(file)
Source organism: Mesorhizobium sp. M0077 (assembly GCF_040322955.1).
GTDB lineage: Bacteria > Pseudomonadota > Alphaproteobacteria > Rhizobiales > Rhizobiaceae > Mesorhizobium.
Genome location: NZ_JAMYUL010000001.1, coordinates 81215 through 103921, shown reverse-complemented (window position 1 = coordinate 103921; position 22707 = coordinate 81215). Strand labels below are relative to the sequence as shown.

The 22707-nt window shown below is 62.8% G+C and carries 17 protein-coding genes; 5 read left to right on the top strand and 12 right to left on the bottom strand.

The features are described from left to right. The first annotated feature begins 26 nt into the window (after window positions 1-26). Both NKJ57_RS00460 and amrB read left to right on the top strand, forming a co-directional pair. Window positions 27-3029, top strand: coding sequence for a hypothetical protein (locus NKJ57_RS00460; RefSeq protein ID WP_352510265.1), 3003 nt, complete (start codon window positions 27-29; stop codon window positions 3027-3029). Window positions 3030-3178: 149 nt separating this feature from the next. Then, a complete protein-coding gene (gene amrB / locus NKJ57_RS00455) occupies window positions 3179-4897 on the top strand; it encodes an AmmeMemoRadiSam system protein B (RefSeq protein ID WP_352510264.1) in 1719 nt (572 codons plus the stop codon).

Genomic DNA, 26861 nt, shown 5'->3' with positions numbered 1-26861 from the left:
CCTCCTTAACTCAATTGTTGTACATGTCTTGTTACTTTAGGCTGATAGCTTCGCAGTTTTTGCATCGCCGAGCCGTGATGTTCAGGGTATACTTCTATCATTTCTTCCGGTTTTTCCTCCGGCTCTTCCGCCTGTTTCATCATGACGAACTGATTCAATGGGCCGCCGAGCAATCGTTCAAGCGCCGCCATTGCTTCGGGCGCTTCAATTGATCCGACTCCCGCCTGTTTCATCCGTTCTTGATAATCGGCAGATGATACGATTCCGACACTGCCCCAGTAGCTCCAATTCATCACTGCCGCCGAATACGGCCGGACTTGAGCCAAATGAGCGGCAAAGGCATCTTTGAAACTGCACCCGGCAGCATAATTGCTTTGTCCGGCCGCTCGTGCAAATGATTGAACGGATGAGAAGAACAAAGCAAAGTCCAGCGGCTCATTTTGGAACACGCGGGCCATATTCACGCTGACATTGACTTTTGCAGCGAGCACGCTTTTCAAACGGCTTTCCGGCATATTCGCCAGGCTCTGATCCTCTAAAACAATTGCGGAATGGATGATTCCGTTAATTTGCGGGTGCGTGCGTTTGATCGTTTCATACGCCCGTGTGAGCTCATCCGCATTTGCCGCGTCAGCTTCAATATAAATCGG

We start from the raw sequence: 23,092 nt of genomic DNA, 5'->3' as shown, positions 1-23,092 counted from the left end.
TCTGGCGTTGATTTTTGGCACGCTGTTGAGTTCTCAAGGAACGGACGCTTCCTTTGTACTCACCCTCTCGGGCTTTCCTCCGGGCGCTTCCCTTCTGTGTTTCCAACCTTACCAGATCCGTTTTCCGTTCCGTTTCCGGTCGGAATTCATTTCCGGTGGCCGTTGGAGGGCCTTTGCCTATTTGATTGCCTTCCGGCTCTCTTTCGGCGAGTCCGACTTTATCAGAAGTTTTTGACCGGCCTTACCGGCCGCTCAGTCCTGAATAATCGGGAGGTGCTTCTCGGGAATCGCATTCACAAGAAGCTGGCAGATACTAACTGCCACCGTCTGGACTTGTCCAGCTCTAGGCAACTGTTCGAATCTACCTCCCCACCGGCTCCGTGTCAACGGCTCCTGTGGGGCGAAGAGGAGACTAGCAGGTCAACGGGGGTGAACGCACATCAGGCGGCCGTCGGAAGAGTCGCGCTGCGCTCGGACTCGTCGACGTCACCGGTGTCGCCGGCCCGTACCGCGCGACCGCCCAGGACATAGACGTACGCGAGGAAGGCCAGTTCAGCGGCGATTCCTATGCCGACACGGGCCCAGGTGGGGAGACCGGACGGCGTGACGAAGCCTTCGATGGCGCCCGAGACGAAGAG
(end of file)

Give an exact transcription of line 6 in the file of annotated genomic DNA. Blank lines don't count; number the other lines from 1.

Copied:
Genomic DNA, 26861 nt, shown 5'->3' with positions numbered 1-26861 from the left: